Exactly two minutes later, at 19:21, Zetterberg assisted on Niklas Kronwall’s tying goal.
In overtime, with less than a minute remaining, Zetterberg was hard on the forecheck behind the Penguins net and got his stick on an attempted clearing pass. The puck squirted out to Justin Abdelkader, who deposited it past Greiss to cap the amazing comeback, which gave the Red Wings two of the most unlikeliest points they will earn all season.
When the snow settled, the three points Zetterberg earned against the Penguins gave him a hand in nine of the last 10 Red Wings goals.
The streak started immediately after the captain indicted himself for his play against Boston.
Watching the man they call Hank or Z—because Henrik and Zetterberg take too long to say—play this season is like watching a youthful rookie skating on fresh legs. If you didn’t know better, you’d think Zetterberg was one of those Grand Rapids Griffins called up last year.
Lately, coach Mike Babcock has paired Zetterberg with Pavel Datsyuk on the same line, now that Datsyuk is back in the lineup, healed from his shoulder injury.
To say that it’s pleasing to finally see Z and Pavs together again is an understatement. Last season, injuries kept the two off the ice far too often. Or when one was healthy, the other wasn’t.
Zetterberg turned 34 a few weeks ago. Last season he looked like an old 33, with his bad back. This year he looks like a young 34, mainly because his back doesn’t make him feel 54.
He captains a team that is younger and less experienced than any roster Yzerman or Lidstrom led, which makes Zetterberg’s savvy and skill on the ice all the more appreciated.
And heaven help the league the next time Z thinks he’s had a bad game.
THE LORNE DAVIS FILE:
Born: July 20, 1930; Died: December 20, 2007
Position: Right wing
NHL games played: 95 (22 with Red Wings)
1954-55 stats: 22 GP; 0 G; 5 A; 2 PM
CAREER: Goals: 8; Assists: 12; PM: 20
Lorne Davis proved that Stanley Cup rings can come if you’re in the right place at the right time—and more than 30 years apart.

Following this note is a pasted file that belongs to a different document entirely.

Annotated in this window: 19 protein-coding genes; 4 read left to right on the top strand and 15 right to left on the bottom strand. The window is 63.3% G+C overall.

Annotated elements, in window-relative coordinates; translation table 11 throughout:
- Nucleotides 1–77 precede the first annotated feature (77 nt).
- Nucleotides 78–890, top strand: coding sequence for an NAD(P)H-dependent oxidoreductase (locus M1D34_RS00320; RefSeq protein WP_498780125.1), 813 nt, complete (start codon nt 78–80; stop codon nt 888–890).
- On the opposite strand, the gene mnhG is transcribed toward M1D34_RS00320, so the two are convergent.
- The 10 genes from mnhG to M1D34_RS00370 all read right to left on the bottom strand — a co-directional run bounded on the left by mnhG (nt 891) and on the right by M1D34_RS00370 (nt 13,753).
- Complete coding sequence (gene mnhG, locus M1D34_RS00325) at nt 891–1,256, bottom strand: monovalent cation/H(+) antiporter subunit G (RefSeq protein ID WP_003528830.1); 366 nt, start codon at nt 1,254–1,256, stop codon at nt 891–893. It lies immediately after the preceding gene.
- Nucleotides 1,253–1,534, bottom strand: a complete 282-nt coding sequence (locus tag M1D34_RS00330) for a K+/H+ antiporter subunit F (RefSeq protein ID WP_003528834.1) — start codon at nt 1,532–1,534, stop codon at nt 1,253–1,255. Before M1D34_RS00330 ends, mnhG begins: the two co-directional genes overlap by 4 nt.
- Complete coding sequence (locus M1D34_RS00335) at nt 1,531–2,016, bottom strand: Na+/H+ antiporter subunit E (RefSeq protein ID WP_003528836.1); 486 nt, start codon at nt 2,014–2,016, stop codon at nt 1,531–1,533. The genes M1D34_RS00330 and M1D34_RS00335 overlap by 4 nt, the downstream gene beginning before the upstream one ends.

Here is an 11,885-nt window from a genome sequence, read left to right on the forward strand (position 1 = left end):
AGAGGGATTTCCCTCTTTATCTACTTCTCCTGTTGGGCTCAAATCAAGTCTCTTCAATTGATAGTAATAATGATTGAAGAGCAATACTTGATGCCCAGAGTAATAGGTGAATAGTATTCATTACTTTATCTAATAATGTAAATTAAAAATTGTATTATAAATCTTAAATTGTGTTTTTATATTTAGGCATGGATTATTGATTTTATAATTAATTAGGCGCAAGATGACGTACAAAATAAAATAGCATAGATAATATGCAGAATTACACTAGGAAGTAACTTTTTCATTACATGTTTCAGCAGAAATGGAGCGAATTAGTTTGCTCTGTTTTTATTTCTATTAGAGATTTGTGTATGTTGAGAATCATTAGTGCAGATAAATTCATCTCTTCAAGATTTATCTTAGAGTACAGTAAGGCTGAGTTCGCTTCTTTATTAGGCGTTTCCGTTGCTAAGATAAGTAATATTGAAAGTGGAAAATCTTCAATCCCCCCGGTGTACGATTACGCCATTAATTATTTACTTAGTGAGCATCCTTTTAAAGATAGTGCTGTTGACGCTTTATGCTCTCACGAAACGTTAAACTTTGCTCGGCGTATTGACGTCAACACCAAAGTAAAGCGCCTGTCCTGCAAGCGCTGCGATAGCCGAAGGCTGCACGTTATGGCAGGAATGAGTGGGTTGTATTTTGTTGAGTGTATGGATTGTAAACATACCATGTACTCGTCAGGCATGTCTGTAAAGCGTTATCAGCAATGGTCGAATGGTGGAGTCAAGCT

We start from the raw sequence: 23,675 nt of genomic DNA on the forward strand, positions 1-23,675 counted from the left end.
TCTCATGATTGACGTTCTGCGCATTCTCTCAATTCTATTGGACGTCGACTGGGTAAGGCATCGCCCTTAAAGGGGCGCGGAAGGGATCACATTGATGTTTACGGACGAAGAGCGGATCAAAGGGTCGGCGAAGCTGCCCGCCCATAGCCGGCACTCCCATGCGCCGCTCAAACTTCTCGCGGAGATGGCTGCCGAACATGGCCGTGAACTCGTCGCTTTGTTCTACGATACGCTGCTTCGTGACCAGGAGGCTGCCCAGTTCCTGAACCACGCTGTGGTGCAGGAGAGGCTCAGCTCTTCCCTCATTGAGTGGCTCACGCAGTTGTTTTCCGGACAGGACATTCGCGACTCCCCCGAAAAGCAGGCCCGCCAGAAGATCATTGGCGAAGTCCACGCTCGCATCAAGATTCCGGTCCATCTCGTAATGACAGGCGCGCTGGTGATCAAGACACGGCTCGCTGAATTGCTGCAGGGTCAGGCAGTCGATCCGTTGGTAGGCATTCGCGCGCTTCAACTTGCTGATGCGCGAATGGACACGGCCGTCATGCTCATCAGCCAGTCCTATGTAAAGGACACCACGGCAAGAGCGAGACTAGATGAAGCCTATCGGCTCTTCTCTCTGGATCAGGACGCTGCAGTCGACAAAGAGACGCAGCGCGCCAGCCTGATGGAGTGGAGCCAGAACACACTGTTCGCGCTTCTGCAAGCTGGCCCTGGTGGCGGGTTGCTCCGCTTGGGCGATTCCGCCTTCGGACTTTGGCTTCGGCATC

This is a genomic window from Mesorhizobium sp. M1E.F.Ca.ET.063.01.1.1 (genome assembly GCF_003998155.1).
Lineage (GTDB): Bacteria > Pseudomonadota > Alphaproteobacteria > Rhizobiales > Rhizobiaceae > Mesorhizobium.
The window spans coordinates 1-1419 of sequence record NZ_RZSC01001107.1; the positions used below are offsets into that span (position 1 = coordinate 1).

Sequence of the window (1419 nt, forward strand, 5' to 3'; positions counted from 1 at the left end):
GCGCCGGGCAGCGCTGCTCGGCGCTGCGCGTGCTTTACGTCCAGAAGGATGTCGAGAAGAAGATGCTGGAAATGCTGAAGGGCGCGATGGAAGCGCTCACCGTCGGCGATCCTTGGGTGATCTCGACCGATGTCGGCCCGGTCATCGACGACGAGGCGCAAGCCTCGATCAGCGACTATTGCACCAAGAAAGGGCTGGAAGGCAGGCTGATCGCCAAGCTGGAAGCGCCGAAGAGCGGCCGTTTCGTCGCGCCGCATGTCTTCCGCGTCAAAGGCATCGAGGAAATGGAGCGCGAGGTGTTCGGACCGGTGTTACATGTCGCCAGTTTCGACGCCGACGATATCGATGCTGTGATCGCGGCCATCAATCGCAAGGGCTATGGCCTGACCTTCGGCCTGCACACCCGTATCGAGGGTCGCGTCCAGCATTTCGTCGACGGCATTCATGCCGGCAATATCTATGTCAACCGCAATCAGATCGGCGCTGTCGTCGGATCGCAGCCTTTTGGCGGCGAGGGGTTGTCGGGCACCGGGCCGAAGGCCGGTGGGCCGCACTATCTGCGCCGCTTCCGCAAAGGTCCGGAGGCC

Davis was a 24-year-old right winger playing for the Chicago Black Hawks (Black Hawks was two words back then) when the Red Wings acquired him in November, 1954 for longtime Winged Wheeler Metro Prystai, which was a surprising trade, as Prystai was entering the prime of his career at age 27 and had scored 71 goals playing in Detroit.
Davis made it into 22 games in ’54-55, registering five assists, but was left off the Red Wings’ playoff roster that spring. Still, Davis can say that he played for a Cup-winning team. It was the second time in Davis’ young career that his team won a Stanley Cup. He was a member of the 1953 Cup winners in Montreal and got into seven playoff games for the Habs that spring.
Davis is also part of Red Wings history for being involved in the blockbuster offseason trade that sent Davis, Marcel Bonin and netminder Terry Sawchuk to the Boston Bruins in the summer of 1955. The Red Wings got a lot back from Boston in terms of quantity (five players), but not so much in terms of quality. The trade was controversial and was looked at as an impetuous move on the part of Red Wings GM Jack Adams. But the team said it wanted to pave the way for young Glenn Hall to take over in goal.
More than 30 years after playing on the 1955 Cup winners, Davis earned five more rings as a scout for the powerhouse Edmonton Oilers teams of the 1980s. His scout work followed some coaching work in the minor leagues.
NEXT WEEK: Alex Delvecchio. I think you may have heard of him.
THE MARCEL BONIN FILE:
Born: September 12, 1932
Position: Left wing
NHL games played: 454 (107 with Red Wings)
1954-55 stats: 69 GP; 16 G; 20 A; 53 PM
CAREER: Goals: 97; Assists: 175; PM: 336
If there was a word to describe Marcel Bonin, it would be “consistent.”
Bonin played parts of 10 seasons in the NHL and in the six in which he was a regular, he scored between 13 and 17 goals in five of them.